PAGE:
16 Whales Mysteriously Stranded in Florida Keys

It's not yet clear why more than 16 pilot whales became stranded in the lower Florida Keys on Thursday, but the list of possible reasons is long -- and includes the whales' social nature.

Pilot whales live in groups called pods that consist of between 15 and 50 animals, and mass strandings like this one have happened before. Most recently, in 2003, about 25 pilot whales became stranded in the Keys, according to Anne Biddle, media relations director for the Marine Mammal Institute, which is responding to the stranding. [World's Cutest Sea Creatures ]

"They tend to strand in pods, they stick together, if one is sick, the whole pod is going to strand," Biddle told LiveScience. The whales are stranded in shallow water, and veterinarians are assessing them to determine if all or a couple are sick, she said.

Pilot whales are toothed whales that can grow to be between 14 and 17 feet (4.3 to 5.2 meters). They live in warm, tropical waters, according to Biddle.

There are many potential causes -- including diseases, parasites, loud noise, toxins or simple confusion -- so figuring out what is responsible for the mass stranding can be challenging, according to Chris Parsons, a professor at George Mason University who has tracked mass whale strandings around the world.

"It would be like someone walking in front of a car: Why did they do that? Were they sick? Were they distracted? Or could they not hear or see the car coming?" Parsons said.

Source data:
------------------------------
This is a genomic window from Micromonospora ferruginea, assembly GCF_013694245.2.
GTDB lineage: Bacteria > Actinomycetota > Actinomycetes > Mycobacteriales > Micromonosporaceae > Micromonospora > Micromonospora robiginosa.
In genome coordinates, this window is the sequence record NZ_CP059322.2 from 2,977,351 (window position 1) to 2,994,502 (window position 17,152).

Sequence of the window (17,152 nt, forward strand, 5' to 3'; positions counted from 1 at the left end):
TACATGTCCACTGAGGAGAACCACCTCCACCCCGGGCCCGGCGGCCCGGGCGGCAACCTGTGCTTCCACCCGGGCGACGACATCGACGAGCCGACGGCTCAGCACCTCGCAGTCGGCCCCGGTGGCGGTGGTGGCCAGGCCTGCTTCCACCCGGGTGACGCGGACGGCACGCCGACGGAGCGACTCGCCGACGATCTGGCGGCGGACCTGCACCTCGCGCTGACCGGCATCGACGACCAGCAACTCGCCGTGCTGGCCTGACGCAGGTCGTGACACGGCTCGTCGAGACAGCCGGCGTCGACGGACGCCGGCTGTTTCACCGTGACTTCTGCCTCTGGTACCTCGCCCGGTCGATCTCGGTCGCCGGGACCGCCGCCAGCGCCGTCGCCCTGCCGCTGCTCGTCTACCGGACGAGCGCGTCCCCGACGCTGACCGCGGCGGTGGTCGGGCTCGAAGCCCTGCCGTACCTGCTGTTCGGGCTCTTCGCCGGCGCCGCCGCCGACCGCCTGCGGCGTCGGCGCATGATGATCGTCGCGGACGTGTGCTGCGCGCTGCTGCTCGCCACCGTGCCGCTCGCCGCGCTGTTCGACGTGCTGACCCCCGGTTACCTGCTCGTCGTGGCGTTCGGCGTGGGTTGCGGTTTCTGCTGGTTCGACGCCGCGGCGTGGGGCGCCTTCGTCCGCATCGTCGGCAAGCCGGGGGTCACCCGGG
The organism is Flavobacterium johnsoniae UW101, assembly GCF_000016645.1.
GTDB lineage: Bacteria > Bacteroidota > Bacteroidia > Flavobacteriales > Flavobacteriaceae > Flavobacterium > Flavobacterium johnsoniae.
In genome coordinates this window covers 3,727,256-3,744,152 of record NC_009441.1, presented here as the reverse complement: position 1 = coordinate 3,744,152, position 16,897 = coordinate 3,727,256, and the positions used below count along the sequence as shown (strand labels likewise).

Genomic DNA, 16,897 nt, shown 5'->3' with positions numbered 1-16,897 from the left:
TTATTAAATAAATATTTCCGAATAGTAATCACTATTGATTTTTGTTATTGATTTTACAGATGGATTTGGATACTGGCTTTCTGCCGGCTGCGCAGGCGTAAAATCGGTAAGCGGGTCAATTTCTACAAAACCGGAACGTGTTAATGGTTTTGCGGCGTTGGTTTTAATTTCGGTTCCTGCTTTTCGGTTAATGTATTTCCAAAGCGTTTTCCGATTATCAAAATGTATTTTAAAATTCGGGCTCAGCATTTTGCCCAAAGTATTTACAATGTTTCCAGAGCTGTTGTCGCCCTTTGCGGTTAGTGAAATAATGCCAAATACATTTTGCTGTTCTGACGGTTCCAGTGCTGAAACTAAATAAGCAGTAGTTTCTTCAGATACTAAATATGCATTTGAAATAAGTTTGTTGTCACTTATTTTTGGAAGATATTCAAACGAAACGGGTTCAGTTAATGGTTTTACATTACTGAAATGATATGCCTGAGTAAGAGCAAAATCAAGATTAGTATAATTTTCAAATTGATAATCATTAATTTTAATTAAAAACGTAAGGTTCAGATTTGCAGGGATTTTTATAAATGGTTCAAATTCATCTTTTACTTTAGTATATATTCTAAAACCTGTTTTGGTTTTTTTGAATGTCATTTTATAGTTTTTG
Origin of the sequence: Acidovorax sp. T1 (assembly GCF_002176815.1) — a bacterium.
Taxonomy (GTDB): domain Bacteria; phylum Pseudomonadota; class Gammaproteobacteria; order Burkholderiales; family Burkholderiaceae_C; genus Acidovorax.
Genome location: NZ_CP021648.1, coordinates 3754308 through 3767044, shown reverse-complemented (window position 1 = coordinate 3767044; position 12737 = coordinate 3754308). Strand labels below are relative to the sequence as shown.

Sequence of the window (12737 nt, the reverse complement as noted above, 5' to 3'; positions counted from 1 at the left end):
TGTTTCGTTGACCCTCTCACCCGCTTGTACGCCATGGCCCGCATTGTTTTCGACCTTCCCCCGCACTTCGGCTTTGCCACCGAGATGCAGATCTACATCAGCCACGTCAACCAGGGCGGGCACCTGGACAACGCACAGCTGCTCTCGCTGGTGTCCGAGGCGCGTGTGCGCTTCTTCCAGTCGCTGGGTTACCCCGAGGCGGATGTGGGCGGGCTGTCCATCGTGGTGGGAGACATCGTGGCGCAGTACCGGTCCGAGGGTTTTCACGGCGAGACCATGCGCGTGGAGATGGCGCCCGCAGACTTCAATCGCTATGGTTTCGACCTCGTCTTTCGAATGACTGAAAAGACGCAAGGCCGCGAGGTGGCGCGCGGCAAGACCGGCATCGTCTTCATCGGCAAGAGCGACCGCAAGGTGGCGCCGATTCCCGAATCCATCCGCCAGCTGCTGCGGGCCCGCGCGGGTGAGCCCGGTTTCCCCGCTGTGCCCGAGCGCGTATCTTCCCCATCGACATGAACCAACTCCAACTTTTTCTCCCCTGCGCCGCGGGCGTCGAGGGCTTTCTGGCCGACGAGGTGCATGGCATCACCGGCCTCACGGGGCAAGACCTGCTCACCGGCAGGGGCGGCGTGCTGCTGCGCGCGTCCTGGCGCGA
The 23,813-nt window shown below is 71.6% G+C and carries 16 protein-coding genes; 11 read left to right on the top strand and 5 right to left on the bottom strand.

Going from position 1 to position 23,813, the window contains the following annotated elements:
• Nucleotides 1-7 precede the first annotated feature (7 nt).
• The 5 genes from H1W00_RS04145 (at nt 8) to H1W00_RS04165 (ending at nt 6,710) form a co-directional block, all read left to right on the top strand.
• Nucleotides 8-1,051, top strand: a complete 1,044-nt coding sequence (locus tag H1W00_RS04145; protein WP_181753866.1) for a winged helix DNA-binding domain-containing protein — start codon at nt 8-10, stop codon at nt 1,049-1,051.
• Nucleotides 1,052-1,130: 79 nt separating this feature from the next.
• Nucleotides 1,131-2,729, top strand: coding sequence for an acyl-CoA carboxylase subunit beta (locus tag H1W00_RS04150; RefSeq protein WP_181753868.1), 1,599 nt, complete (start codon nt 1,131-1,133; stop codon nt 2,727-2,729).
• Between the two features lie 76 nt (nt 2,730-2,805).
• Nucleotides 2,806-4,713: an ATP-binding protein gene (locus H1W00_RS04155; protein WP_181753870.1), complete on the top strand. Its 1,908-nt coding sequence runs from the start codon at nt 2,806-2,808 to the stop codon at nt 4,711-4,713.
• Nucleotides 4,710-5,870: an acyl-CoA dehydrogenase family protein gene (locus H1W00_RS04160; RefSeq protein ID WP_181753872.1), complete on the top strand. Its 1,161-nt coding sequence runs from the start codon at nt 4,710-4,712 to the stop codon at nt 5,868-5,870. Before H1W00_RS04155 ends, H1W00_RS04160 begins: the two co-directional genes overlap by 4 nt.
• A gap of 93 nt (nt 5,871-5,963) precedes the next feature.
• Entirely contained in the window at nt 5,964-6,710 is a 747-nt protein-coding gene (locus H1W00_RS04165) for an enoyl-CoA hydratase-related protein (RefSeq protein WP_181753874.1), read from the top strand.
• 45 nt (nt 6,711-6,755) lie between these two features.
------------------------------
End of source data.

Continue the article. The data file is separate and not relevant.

In recent years, loud noise -- caused by oil and gas exploration, Navy sonar or even natural events like earthquakes -- has received attention as a cause of whale strandings. Pilot whales, like other toothed whales, have their own sonar system called echolocation (also used by bats) that they use to map out their environment.

But loud noise can be disorienting to a whale. "It would be like shining a flashlight into our eyes in terms of trying to see," Parsons said. If loud enough, noise can even cause injuries to whales.

Whales can also become confused by underwater topography, as has happened in fjords in New Zealand, or become disoriented by a toxin produced by algae during a red tide, he said.

Parasites or disease, including meningitis, could cause one or two whales to strand themselves, with the rest of the pod following, he said.

Two whales have already died, and rescuers have cordoned off six in a safety net where they will  be given blood tests and evaluations, according to WSVN, a local news channel.

You can follow Live Science writer Wynne Parry on Twitter @Wynne_Parry. Follow LiveScience for the latest in science news and discoveries on Twitter @livescience and on Facebook.

Wynne Parry
Wynne was a reporter at The Stamford Advocate. She has interned at Discover magazine and has freelanced for The New York Times and Scientific American's web site. She has a masters in journalism from Columbia University and a bachelor's degree in biology from the University of Utah.